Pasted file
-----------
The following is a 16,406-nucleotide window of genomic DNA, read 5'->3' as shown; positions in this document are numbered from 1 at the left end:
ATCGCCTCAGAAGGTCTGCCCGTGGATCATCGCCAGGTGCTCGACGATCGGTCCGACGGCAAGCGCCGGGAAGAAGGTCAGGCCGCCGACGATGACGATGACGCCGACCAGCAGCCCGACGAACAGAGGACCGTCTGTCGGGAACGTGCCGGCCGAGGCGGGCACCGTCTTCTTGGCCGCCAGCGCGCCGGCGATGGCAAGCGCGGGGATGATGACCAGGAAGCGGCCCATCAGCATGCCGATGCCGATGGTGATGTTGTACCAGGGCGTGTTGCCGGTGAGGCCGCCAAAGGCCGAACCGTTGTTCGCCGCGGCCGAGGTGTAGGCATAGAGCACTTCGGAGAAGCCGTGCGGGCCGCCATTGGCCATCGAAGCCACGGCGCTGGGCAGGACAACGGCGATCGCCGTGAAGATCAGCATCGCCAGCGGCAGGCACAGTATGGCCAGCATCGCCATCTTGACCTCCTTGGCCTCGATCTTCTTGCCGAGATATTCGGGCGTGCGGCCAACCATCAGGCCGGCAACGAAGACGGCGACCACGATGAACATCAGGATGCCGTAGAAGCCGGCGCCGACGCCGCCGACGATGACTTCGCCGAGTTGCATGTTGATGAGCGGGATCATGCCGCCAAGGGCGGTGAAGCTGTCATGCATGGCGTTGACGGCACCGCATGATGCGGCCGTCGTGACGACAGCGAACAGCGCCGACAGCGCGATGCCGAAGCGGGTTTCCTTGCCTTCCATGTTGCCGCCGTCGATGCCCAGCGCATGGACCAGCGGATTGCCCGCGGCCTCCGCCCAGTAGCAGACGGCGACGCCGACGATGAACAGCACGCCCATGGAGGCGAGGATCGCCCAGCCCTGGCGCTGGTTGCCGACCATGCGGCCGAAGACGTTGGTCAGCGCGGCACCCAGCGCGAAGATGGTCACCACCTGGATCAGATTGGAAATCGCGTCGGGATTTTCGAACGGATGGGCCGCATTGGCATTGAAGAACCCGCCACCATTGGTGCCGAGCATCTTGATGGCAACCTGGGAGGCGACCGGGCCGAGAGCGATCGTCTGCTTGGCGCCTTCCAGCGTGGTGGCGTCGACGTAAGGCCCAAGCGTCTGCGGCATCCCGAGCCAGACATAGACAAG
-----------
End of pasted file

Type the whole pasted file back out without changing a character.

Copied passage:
The following is a 16,406-nucleotide window of genomic DNA, read 5'->3' as shown; positions in this document are numbered from 1 at the left end:
ATCGCCTCAGAAGGTCTGCCCGTGGATCATCGCCAGGTGCTCGACGATCGGTCCGACGGCAAGCGCCGGGAAGAAGGTCAGGCCGCCGACGATGACGATGACGCCGACCAGCAGCCCGACGAACAGAGGACCGTCTGTCGGGAACGTGCCGGCCGAGGCGGGCACCGTCTTCTTGGCCGCCAGCGCGCCGGCGATGGCAAGCGCGGGGATGATGACCAGGAAGCGGCCCATCAGCATGCCGATGCCGATGGTGATGTTGTACCAGGGCGTGTTGCCGGTGAGGCCGCCAAAGGCCGAACCGTTGTTCGCCGCGGCCGAGGTGTAGGCATAGAGCACTTCGGAGAAGCCGTGCGGGCCGCCATTGGCCATCGAAGCCACGGCGCTGGGCAGGACAACGGCGATCGCCGTGAAGATCAGCATCGCCAGCGGCAGGCACAGTATGGCCAGCATCGCCATCTTGACCTCCTTGGCCTCGATCTTCTTGCCGAGATATTCGGGCGTGCGGCCAACCATCAGGCCGGCAACGAAGACGGCGACCACGATGAACATCAGGATGCCGTAGAAGCCGGCGCCGACGCCGCCGACGATGACTTCGCCGAGTTGCATGTTGATGAGCGGGATCATGCCGCCAAGGGCGGTGAAGCTGTCATGCATGGCGTTGACGGCACCGCATGATGCGGCCGTCGTGACGACAGCGAACAGCGCCGACAGCGCGATGCCGAAGCGGGTTTCCTTGCCTTCCATGTTGCCGCCGTCGATGCCCAGCGCATGGACCAGCGGATTGCCCGCGGCCTCCGCCCAGTAGCAGACGGCGACGCCGACGATGAACAGCACGCCCATGGAGGCGAGGATCGCCCAGCCCTGGCGCTGGTTGCCGACCATGCGGCCGAAGACGTTGGTCAGCGCGGCACCCAGCGCGAAGATGGTCACCACCTGGATCAGATTGGAAATCGCGTCGGGATTTTCGAACGGATGGGCCGCATTGGCATTGAAGAACCCGCCACCATTGGTGCCGAGCATCTTGATGGCAACCTGGGAGGCGACCGGGCCGAGAGCGATCGTCTGCTTGGCGCCTTCCAGCGTGGTGGCGTCGACGTAAGGCCCAAGCGTCTGCGGCATCCCGAGCCAGACATAGACAAG